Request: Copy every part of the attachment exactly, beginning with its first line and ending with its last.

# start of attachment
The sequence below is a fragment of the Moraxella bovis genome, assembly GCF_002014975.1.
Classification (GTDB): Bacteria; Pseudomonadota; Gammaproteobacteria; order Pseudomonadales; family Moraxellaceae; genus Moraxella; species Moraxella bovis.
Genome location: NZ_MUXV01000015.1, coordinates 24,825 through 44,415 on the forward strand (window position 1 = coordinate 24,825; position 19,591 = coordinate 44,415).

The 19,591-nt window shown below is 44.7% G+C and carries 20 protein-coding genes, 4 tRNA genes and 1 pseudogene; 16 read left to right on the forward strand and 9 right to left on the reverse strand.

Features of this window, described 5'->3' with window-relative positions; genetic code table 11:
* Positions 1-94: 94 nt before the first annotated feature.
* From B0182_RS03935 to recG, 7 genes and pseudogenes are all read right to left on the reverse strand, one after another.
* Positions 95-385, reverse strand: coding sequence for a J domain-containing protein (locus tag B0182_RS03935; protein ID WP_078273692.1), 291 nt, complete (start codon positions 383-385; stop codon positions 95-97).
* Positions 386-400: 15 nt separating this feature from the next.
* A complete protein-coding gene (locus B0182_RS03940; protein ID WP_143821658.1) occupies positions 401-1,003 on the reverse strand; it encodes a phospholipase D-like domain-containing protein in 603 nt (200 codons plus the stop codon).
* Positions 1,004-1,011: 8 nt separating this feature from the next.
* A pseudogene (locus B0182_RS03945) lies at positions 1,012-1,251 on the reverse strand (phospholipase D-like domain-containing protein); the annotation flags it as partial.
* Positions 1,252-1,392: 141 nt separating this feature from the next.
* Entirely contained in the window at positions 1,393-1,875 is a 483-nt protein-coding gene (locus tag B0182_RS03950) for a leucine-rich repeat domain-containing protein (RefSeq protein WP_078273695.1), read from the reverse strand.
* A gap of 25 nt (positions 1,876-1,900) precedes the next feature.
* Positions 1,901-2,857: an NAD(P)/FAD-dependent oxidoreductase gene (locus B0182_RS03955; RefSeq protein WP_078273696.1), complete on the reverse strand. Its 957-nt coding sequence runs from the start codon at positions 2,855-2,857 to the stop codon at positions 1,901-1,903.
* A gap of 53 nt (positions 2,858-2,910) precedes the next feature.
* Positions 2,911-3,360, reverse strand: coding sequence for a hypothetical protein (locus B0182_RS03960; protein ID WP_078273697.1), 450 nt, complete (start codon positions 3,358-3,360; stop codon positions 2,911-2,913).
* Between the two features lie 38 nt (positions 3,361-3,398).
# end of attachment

The sequence below is a fragment of the Moraxella bovis genome, assembly GCF_002014975.1.
Classification (GTDB): Bacteria; Pseudomonadota; Gammaproteobacteria; order Pseudomonadales; family Moraxellaceae; genus Moraxella; species Moraxella bovis.
Genome location: NZ_MUXV01000015.1, coordinates 24,825 through 44,415 on the forward strand (window position 1 = coordinate 24,825; position 19,591 = coordinate 44,415).

The 19,591-nt window shown below is 44.7% G+C and carries 20 protein-coding genes, 4 tRNA genes and 1 pseudogene; 16 read left to right on the forward strand and 9 right to left on the reverse strand.

Features of this window, described 5'->3' with window-relative positions; genetic code table 11:
* Positions 1-94: 94 nt before the first annotated feature.
* From B0182_RS03935 to recG, 7 genes and pseudogenes are all read right to left on the reverse strand, one after another.
* Positions 95-385, reverse strand: coding sequence for a J domain-containing protein (locus tag B0182_RS03935; protein ID WP_078273692.1), 291 nt, complete (start codon positions 383-385; stop codon positions 95-97).
* Positions 386-400: 15 nt separating this feature from the next.
* A complete protein-coding gene (locus B0182_RS03940; protein ID WP_143821658.1) occupies positions 401-1,003 on the reverse strand; it encodes a phospholipase D-like domain-containing protein in 603 nt (200 codons plus the stop codon).
* Positions 1,004-1,011: 8 nt separating this feature from the next.
* A pseudogene (locus B0182_RS03945) lies at positions 1,012-1,251 on the reverse strand (phospholipase D-like domain-containing protein); the annotation flags it as partial.
* Positions 1,252-1,392: 141 nt separating this feature from the next.
* Entirely contained in the window at positions 1,393-1,875 is a 483-nt protein-coding gene (locus tag B0182_RS03950) for a leucine-rich repeat domain-containing protein (RefSeq protein WP_078273695.1), read from the reverse strand.
* A gap of 25 nt (positions 1,876-1,900) precedes the next feature.
* Positions 1,901-2,857: an NAD(P)/FAD-dependent oxidoreductase gene (locus B0182_RS03955; RefSeq protein WP_078273696.1), complete on the reverse strand. Its 957-nt coding sequence runs from the start codon at positions 2,855-2,857 to the stop codon at positions 1,901-1,903.
* A gap of 53 nt (positions 2,858-2,910) precedes the next feature.
* Positions 2,911-3,360, reverse strand: coding sequence for a hypothetical protein (locus B0182_RS03960; protein ID WP_078273697.1), 450 nt, complete (start codon positions 3,358-3,360; stop codon positions 2,911-2,913).
* Between the two features lie 38 nt (positions 3,361-3,398).